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Organizational behavior courses usually focus on topics related to leadership, motivation, conflict, organizational change, and communication. These courses attempt to explain the relationship between human behavior and organizational policies. Psychology and behavioral concepts and theories play a major role in these types of classes, as individual personality characteristics, desires, and needs often interact with an organization's collective culture. Organizational studies can be pursued at the undergraduate or graduate level and are usually part of a business degree program.
Basic organizational behavior courses provide learners with an overall perspective on what shapes a company's culture and management style. General classes also introduce students to theories related to motivation in the workplace, how to manage conflict, how to improve a company's performance, and how to use communication effectively. Advanced level courses that cover a broad range of organizational behavior topics may address how to identify specific types of organizational structures, cultural characteristics, and management styles.
Conflict resolution and conflict in the workplace are some of the popular types of organizational behavior courses. These topics examine how personality differences, viewpoints, and professional goals can sometimes lead to problems. In some cases, conflict can occur with clients and vendors, not just between two or more employees of the same company. Conflict classes attempt to teach students why it occurs and methods that can be used to resolve uncomfortable situations.
Managing change within a company is another topic covered in many organizational behavior courses. Classes in organizational culture change explore what drives companies to change, why the process is often long and difficult, and how managers deal with resistance during the process. Topics in culture change look at how company norms form and why they may differ. Classroom instruction in culture changes may also examine how business leaders design and implement change strategies.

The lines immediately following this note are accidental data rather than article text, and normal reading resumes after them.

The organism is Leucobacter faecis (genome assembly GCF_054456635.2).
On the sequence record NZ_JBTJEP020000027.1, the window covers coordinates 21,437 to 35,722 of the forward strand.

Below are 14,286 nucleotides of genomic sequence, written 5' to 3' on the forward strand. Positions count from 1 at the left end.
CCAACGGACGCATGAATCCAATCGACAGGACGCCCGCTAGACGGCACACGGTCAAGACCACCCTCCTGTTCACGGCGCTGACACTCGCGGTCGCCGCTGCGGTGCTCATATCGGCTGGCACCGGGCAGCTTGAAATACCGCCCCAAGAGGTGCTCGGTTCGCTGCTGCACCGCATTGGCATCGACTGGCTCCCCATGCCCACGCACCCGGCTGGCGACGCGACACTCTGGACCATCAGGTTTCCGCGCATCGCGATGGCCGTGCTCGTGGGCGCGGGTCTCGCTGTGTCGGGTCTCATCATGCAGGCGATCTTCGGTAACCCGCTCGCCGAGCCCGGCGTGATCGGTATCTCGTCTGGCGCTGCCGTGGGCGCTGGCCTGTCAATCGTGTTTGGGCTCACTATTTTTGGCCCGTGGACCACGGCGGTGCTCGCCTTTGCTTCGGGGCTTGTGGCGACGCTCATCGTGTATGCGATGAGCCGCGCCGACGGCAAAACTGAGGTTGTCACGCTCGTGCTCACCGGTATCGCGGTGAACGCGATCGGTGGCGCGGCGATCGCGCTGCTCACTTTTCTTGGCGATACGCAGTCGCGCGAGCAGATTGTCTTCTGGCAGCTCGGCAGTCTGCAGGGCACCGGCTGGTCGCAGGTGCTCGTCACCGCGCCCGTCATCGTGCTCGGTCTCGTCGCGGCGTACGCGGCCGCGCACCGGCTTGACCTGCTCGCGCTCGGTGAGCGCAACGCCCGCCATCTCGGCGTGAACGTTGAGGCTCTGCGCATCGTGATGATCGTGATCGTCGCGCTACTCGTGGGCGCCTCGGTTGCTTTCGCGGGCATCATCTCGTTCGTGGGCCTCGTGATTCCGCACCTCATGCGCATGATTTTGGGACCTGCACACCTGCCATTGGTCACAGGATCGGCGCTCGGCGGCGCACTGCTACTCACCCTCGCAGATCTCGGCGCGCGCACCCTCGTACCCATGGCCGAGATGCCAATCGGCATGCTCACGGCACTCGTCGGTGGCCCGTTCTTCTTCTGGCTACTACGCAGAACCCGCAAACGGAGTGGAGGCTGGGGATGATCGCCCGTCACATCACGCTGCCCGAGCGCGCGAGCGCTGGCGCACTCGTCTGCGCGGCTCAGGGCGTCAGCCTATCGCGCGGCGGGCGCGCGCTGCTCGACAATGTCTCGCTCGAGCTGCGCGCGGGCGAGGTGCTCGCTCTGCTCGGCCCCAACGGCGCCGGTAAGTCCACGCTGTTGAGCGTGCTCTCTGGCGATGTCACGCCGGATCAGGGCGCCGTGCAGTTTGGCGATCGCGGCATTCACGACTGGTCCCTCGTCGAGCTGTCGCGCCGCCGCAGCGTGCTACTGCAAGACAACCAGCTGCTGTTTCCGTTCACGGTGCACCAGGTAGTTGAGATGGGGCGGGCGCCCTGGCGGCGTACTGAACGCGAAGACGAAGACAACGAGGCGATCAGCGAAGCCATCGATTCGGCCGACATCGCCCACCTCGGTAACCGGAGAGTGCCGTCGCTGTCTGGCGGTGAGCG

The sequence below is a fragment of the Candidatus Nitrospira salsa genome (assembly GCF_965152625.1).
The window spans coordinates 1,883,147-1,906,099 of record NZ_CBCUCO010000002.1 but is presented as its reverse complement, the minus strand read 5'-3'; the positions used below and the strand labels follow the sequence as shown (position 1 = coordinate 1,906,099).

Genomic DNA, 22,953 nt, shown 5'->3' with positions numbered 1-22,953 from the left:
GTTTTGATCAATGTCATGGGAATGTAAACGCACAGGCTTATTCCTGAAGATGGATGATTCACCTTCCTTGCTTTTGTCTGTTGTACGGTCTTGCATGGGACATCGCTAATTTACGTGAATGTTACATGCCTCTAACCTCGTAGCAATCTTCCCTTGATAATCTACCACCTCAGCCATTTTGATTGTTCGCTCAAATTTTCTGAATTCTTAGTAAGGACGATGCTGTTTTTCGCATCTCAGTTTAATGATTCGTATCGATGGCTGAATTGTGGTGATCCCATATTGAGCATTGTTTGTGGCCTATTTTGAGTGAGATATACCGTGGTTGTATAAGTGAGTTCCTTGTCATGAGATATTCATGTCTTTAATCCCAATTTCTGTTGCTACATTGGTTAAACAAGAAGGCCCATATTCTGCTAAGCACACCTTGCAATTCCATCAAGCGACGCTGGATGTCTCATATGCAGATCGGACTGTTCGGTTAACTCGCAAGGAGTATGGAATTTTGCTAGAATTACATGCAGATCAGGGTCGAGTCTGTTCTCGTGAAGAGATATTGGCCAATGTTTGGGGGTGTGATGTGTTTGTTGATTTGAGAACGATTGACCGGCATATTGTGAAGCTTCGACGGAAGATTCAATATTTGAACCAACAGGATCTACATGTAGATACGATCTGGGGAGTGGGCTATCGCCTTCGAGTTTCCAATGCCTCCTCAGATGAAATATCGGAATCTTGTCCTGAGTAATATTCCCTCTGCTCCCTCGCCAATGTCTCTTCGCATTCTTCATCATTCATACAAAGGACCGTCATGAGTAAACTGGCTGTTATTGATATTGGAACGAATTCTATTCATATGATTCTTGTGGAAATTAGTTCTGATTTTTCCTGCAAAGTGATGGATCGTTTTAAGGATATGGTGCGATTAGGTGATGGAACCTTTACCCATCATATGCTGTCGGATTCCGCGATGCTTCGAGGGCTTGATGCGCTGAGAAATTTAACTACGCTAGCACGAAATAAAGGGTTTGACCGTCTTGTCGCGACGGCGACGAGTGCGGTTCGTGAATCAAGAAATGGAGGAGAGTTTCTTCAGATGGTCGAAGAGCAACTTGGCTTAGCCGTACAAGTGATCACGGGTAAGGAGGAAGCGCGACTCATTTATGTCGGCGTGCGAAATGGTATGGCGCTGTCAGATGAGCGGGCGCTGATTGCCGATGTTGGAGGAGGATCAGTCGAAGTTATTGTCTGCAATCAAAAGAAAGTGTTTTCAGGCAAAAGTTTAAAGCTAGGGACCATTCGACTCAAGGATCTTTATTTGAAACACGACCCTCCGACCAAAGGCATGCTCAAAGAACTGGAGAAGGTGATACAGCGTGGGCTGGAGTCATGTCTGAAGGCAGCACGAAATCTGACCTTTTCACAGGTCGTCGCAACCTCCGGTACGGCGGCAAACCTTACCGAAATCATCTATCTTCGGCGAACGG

Communication, motivation, and unique workforce experiences are additional types of organizational behavior courses. Classes in these topics cover how various business communication styles are often driven by a company's cultural environment. Communication styles can be used to produce a certain type of response in the workforce, which is related to motivation and leadership strategy. Courses in motivation help students learn the main business theories related to the causes of worker satisfaction and dissatisfaction.
A few courses related to business culture may examine how different gender groups experience and relate to workplace behavior. Some of the topics include career development, harassment, and typical career choices. Challenges in managing diversity and inclusion may not just be related to gender, as perceptions and career needs often differ between workers of different generations, ethnicities, and education levels. Business culture courses that explore managing a diverse workforce often examine ways to create a productive and inclusive environment for a variety of population groups.
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